Boko Haram has killed 15,000 people and displaced more than two million during a seven-year-old insurgency aimed at creating an Islamic caliphate in northeast Nigeria.

The group controlled an area about the size of Belgium in early 2015 but has been pushed out of most of that territory over the last year by Nigeria’s army and troops from neighbouring countries.

Last month, the army said it had seized a key Boko Haram camp in its last enclave in Nigeria in the vast Sambisa forest. The jihadists still stage suicide bombings in northeastern areas and in neighbouring Niger and Cameroon.

(Reporting by Lanre Ola, Alexis Akwagyiram and Ulf Laessing; Editing by Angus MacSwan and Dominic Evans)

Trauma of Islamic State rule follows Iraqi women out of Mosul

displaced woman rescued from ISIS

By Stephen Kalin

KHAZIR, Iraq (Reuters) – One wrong word to an Islamic State fighter in Mosul last year was all it took to set in motion a harrowing chain of events for an Iraqi woman who became so traumatized that she trembled in fear even after escaping the group’s control.

The widowed mother was being vetted to receive a pension from the ultra-hardline Islamists a few months after they seized the northern city in 2014 and turned it into the Iraqi capital of their self-styled caliphate.

“I made the mistake of telling them my husband had been a victim of terrorism,” she said in an interview on Tuesday at a government-run camp in Khazir, east of Mosul. “One of them hit me and broke my teeth. Then they took me to a house and held me for three days.”

The jihadists locked her up in a filthy room with rats and bugs. She was blindfolded and her arms and legs were bound by chains as one of the men – or perhaps several, she couldn’t tell – raped her over and over again, she said.

Islamic State, which is putting up fierce resistance to a U.S.-backed offensive to retake Mosul, the group’s last major stronghold in Iraq, has been accused of massacre, enslavement and rape since it swept across large swathes of the country’s north and west in 2014.

There was no way of verifying her story, but it reflected others’ experiences coming to light as civilians from the most populous city ever controlled by the jihadists emerge from their grip and grapple with 2-1/2 years of suffering.

A 13-year-old girl who also spoke to Reuters on the condition of anonymity said her father had married her to a neighbor four years her senior who turned out to be with Islamic State.

The slender adolescent now clutching a pink sequined purse said he had threatened to kill her and permitted his brothers to sexually assault her.

After escaping Mosul a few weeks ago, she learned he had made it to a nearby camp and informed the authorities. They detained him, but the pair remain married.

The 37-year-old widow fled last month to Khazir camp, where she receives counseling from UNFPA, a United Nations agency focused on gender-based violence. She asked that her name be withheld for fear of retribution and donned a face veil that revealed only her eyes.

When Islamic State released her after the assault, the diminutive, round-faced woman returned home thinking her nightmare was over.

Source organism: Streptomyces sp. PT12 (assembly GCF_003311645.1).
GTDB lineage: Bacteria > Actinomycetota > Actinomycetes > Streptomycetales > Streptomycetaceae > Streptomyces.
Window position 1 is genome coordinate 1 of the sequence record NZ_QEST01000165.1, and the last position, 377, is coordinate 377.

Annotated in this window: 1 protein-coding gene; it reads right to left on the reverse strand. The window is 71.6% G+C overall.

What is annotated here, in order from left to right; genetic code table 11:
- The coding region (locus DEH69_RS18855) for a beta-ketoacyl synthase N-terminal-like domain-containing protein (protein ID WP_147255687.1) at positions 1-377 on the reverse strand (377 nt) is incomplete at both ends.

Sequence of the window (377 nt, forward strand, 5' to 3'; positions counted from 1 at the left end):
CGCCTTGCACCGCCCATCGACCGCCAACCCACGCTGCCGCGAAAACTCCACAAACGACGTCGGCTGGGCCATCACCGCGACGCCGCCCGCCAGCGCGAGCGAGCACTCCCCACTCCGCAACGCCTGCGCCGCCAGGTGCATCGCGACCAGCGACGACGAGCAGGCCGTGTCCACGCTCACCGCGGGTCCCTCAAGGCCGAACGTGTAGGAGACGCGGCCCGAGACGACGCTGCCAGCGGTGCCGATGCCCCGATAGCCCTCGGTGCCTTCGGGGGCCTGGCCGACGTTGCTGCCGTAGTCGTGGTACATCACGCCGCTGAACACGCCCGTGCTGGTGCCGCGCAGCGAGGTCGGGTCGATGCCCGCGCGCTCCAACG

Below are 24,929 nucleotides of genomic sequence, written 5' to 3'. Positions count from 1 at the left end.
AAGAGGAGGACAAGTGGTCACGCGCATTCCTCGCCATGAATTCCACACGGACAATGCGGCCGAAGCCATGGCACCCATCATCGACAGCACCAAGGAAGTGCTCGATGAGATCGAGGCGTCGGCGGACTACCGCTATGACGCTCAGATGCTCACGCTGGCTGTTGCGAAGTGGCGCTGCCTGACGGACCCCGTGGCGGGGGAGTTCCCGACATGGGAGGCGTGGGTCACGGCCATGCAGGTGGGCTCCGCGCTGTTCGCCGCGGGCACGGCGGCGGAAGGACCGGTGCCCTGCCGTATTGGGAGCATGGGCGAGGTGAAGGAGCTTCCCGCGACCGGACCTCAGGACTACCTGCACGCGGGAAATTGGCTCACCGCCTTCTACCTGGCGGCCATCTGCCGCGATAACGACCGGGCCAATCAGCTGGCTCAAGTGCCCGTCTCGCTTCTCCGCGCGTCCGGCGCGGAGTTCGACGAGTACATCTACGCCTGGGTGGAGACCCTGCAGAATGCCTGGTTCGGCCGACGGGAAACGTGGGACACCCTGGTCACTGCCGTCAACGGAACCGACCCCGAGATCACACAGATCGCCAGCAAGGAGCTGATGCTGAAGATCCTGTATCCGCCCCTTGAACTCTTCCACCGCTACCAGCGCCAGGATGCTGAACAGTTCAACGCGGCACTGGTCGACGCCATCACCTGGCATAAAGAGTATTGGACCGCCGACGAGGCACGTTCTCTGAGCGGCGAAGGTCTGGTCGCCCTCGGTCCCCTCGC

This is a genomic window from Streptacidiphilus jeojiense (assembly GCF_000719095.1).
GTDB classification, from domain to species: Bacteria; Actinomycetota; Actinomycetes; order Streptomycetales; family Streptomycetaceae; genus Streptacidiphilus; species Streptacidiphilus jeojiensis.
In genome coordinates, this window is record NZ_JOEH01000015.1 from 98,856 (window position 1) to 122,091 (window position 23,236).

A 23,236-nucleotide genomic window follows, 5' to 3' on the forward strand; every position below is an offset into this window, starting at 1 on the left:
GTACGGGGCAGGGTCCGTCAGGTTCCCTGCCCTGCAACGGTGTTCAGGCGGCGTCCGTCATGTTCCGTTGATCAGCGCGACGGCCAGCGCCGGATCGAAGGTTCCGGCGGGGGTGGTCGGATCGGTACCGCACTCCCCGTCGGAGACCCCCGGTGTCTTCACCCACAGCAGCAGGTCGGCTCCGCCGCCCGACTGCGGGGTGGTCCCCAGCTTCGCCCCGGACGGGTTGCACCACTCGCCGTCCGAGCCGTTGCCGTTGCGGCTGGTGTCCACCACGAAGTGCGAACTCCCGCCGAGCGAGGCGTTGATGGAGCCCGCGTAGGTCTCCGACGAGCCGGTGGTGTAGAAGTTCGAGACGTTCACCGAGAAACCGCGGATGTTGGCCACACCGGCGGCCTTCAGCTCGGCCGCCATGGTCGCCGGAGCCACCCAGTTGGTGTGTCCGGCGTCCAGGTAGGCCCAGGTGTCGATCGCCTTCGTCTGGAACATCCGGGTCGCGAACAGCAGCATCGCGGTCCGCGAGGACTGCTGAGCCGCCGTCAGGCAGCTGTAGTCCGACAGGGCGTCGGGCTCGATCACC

She sent her two younger children – now 9 and 11 – to stay with relatives in the nearby Kurdish city of Erbil and planned to join them as soon as she could save enough money to smuggle herself and her eldest son.

But a few weeks later she discovered she was pregnant with the child of one of her Islamic State tormentors. In addition to the trauma of being raped, she feared the stigma in Iraq’s conservative society of an unmarried woman giving birth. Within two months she had rushed into marriage with a man who had agreed to adopt the child as his own.

“DIE OF HUNGER OR GET MARRIED”

“They were forcing widows to get married. This was one of their rules: either die of hunger or get married,” said the woman, who occasionally wept and fidgeted with her hands underneath a loose-fitting garment.

Her new husband, though, also had a troubled past. An engineering student in his last year of university, he had been sentenced to death in connection with a crime of honor before Islamic State seized Mosul. In jail, he befriended jihadists who helped him escape when the group routed government forces in 2014.

Soon after the pair married, Islamic State gave the man an ultimatum: fight with us or we kill you. He yielded, and his new wife found herself back in the militants’ clutches.

When her family living outside Mosul learned that she was now married to an Islamic State member, they severed all connections with her. Her late husband’s brother took custody of her two young children and moved them to Baghdad, vowing never to let her see them again.

When Iraqi forces reached her neighborhood last month, she said, they detained her new husband to investigate his jihadist ties.

She took her eldest son with her to the camp but left the baby, now just over a year old, with her new husband’s second wife who remains in Mosul. His fate and that of hundreds or perhaps thousands of other children born to the jihadists remains unclear as the group loses much of its territory and its bid for statehood.

“They think this is the son of their father, they don’t know the truth,” the mother said of the second wife’s family. “The boy doesn’t look like me.”

She has resolved never to return to Mosul, even if Islamic State is eliminated. “I want to go somewhere far away where nobody knows me.”

Baby traffickers thriving in Nigeria as recession bites

baby grasps hand

By Anamesere Igboeroteonwu and Tom Esslemont